November 28, 1995
Wisconsin Workers Compensation Leads Cyberspace Race
Wisconsin Worker's Compensation has the most successful electronic reporting program
in the nation. The Division now receives 39 percent of its first reports of injury
electronically, the highest in the country. (South Carolina was second, with 33 percent.)
More than a dozen insurance carriers and self-insured employers have reported 29,000
claims this year. Several more carriers are slated to go on-line before the end of the year
Electronic reporting is an innovative program that saves time and money. Worker's
Compensation staff can process electronic claims nearly four times faster than claims
submitted on paper, and more accurately. This efficiency can help ensure injured workers
receive payments and medical treatment promptly, which can minimize the number of
claims that end up in costly litigation.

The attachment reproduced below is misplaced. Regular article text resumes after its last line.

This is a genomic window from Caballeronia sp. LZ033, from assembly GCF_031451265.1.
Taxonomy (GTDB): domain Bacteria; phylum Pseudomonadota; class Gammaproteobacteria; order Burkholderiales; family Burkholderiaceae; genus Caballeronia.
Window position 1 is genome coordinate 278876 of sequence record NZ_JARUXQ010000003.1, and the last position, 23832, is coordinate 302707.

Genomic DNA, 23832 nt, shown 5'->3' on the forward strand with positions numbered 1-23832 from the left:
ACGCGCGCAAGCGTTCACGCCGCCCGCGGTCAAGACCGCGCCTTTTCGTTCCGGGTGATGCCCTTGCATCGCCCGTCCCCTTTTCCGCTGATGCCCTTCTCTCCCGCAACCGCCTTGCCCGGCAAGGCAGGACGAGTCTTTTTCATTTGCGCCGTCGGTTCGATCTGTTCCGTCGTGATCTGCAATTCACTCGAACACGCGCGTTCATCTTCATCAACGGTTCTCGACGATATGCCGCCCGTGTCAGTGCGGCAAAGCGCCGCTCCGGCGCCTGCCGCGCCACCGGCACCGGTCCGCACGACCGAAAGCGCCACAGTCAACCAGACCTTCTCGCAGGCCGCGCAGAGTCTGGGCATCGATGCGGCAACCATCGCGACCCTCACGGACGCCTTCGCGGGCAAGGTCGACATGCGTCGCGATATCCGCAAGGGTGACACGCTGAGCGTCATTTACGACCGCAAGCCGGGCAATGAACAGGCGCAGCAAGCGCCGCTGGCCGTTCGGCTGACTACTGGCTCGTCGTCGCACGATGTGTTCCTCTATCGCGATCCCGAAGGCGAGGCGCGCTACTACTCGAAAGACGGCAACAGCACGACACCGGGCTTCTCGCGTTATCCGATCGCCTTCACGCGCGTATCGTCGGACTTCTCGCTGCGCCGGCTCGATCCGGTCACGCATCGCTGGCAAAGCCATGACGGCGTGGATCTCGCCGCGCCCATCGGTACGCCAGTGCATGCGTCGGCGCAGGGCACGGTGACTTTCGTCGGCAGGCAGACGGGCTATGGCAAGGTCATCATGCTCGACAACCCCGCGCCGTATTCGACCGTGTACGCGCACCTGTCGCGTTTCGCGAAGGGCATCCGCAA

Electronic reporting also increases efficiency for the carriers who report the claims,
helping to keep costs down. Don Grassl, Assistant Vice President for Worker's
Compensation Claims at Employers Insurance of Wausau, which was the first carrier in
Wisconsin to send first reports of injury electronically, speaks highly of electronic
"It increases our efficiency (and) gives us information about the WC system we can use for
Richard J. Bagin, Director Worker's Compensation/Medical Services at self-insured
Briggs and Stratton, which has been reporting electronically for two years, said the system
"I endorse it," Bagin said. "It definitely leads to better efficiency, less paper shuffling.
From a procedural standpoint, it eliminates one step in the process."
The Worker's Compensation Division also has started receiving subsequent reports from
one carrier - Kemper Insurance - and will add other carriers to the list by early 1996.
Subsequent reports contain information concerning payments made to injured workers and
the amount of time lost from work.
Electronic reporting of subsequent reports could provide major relief from an avalanche of
paper. On average, for every work-related injury reported to the division - about 75,000 a
year - carriers generate three subsequent reports.